Nuclear Power Global Status

Alan McDonald

A look at nuclear power generation around the world and its future prospects.

Today's debate about nuclear power generation must take into account three principal realities.

First, expectations for nuclear power are rising.

Second, 'one size does not fit all', meaning that you cannot answer questions like 'Is nuclear power economic?' with a single universal answer. As with just about everything else in life, the answer is 'it depends' -- sometimes yes, sometimes no. One size, certainly in the case of nuclear power, does not fit all.

The third element is economics. Whether nuclear power lives up to the rising expectations will depend on how cheap it is compared to alternative energy sources. Certainly, the nuclear industry can influence this issue by bringing down costs, but there are factors outside the industry's control, such as the price of natural gas or of carbon credits, that will also determine, for any particular investor, whether nuclear is a cost-effective option.

A Look at the Record

Global nuclear capacity grew at a fast pace from 1960 to the mid-to-late 1980s, and its share of global electricity reached 16% in 1986. Growth in capacity then slowed (see graph on Projections of Nuclear Generation Capacity), but nuclear power's 16% share of electricity held roughly steady for the next 20 years. Its steady 16% share meant that nuclear electricity generation was steadily growing at the same pace as overall global electricity generation. This was due to the slow continuing capacity growth and due to a steady rise in reactor availability factors during the 1990s (see graph on Increase in Nuclear Power Capacity and Generation). The energy availability factor is the amount of electricity that a reactor is available to produce if it ran full time for the whole year at its rated power.

Availability factors rose in the 1990s for several reasons, principally technological and managerial improvements, deregulation, and safety improvements.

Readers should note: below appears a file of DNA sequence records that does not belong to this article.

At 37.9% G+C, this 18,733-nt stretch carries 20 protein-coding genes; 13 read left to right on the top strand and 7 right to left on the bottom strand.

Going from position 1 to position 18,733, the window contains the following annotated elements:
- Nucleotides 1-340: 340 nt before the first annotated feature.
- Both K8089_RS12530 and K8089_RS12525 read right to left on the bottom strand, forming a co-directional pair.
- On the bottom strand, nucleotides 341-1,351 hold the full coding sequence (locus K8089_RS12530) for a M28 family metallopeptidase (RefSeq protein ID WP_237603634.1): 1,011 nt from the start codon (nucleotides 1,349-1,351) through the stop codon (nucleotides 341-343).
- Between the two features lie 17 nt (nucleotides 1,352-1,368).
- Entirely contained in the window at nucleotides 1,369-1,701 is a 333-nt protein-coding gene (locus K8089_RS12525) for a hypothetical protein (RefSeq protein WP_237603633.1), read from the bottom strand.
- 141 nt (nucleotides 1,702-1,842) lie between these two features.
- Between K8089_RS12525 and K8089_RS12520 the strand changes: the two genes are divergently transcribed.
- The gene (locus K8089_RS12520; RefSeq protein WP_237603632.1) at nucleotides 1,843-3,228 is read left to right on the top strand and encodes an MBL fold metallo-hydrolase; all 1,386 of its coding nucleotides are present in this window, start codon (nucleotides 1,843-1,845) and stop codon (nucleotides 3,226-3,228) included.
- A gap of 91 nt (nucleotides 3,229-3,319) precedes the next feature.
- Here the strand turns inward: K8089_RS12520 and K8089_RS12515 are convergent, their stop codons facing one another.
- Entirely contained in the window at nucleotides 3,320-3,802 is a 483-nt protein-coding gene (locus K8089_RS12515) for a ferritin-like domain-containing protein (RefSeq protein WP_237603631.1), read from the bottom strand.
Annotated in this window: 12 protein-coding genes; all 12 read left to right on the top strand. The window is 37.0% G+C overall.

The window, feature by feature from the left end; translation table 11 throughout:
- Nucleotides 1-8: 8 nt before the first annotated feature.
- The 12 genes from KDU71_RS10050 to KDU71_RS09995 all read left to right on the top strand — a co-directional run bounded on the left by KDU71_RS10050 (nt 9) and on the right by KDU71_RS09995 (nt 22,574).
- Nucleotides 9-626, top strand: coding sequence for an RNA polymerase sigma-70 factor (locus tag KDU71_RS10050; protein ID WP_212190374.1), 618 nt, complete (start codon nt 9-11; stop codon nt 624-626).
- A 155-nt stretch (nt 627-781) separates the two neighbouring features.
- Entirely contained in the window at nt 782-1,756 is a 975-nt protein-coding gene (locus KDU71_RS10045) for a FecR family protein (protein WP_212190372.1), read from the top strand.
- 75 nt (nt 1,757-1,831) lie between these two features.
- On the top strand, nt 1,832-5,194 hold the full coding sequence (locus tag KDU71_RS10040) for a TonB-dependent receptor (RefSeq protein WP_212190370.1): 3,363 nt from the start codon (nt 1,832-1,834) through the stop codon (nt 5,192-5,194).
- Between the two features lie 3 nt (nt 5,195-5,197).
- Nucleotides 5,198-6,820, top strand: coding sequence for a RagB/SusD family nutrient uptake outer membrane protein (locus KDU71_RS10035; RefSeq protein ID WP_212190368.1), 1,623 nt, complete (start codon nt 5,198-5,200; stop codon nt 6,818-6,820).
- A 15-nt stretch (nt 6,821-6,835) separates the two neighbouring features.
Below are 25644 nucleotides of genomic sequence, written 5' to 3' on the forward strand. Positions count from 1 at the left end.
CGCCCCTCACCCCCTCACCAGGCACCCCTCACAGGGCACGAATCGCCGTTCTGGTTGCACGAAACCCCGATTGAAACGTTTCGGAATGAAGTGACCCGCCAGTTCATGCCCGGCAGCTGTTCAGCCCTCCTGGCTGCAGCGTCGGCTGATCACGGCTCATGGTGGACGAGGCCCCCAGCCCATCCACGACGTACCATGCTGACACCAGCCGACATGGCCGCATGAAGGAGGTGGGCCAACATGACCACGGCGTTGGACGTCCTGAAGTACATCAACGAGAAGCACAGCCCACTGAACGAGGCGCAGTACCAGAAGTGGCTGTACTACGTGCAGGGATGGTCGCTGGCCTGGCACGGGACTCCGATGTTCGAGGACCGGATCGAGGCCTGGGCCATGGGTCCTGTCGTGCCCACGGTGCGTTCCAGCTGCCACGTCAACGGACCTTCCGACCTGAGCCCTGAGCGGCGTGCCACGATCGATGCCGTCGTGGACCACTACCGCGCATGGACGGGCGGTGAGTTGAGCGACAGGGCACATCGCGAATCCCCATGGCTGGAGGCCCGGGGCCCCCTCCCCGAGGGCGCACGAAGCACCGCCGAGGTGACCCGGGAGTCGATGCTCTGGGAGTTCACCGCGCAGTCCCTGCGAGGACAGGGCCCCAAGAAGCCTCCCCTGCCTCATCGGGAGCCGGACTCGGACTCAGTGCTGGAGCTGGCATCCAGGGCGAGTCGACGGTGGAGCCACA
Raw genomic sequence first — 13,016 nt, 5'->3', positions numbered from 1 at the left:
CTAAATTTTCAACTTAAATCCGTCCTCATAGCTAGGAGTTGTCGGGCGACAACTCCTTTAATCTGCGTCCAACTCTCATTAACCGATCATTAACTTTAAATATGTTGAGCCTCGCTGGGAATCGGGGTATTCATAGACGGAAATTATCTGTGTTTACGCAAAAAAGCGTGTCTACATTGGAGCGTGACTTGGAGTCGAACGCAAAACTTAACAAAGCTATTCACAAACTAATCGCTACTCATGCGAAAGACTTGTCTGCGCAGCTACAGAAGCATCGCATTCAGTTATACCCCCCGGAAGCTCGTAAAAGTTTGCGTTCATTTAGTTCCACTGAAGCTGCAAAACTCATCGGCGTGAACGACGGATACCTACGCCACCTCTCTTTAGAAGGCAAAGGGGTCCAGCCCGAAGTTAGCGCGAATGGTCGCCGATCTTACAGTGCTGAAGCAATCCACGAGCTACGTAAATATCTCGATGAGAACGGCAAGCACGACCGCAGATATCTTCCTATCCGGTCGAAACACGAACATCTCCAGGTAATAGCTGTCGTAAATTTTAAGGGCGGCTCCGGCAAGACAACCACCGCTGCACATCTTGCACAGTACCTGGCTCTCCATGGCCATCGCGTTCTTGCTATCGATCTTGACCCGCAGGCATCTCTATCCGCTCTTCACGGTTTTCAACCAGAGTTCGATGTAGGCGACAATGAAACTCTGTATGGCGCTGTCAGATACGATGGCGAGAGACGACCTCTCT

Technological and managerial improvements are the most straightforward. Every industry constantly improves, taking advantage of new materials, new computers, new quality control procedures and the like. The nuclear industry was and is no different.

Deregulation meant that cost savings from such improvements were not automatically passed on to customers in the form of lower electricity prices, but might be partially retained by a utility as profits. This raised the incentive to boost availability factors.

Major safety improvements were introduced after the Chernobyl accident in 1986. The accident prompted a real shift towards sharing of best practices, peer reviews, incident reporting and mutual learning. This was done in the interests of safety, but it also had the additional effect of improving performance and availability factors. A safer plant turns out to be a more profitable plant.

As is suggested by the right side of graph Increase in Nuclear Power Capacity and Generation, the rise in the world average availability factor has levelled off in the last few years. Partly for that reason, nuclear electricity dropped to only 15% of the global electricity supply in 2006.

The World at a Glance

The present situation in nuclear power generation throughout the world is extremely varied. In the 30 countries that have nuclear power generation capacity, the percentage of electricity coming from nuclear reactors ranges from 78 % in France to just 2 % in China.

All told, as of March 2008, there are 439 nuclear power plants around the world, while 35 more are under construction. The USA has the most with 104, France is next with 59, then Japan with 55 and Russia has 31 and seven more under construction.

The expansion in nuclear power generation is centered in Asia. A total of 20 of the 35 plants under construction are in Asia, while 28 of the last 39 plants connected to the grid are also in Asia.

Rising Expectations

There is more and more talk about nuclear power generation, often in relation to wider issues such as global warming and climate change. This renewed attention is encouraging a public debate on the pros and cons of this technology involving the media, politicians and the general public alike. But will these rising expectations be matched by facts in the field?

The IAEA Department of Nuclear Energy produces two projections of worldwide installed nuclear generation capacity, a low one and a high one, which are updated yearly.

The low projection includes firm plans announced by governments and power utilities for new construction, lifetime extensions and retirements. In this scenario, there would be moderate steady growth to reach a total of 447 GW(e) in 2030. The high projection adds reactors suggested by long term government and utility plans. Total capacity goes up to 691 GW(e) in 2030. In terms of electricity production, the increase through 2030 would be 25% in the low projection and 93% in the high.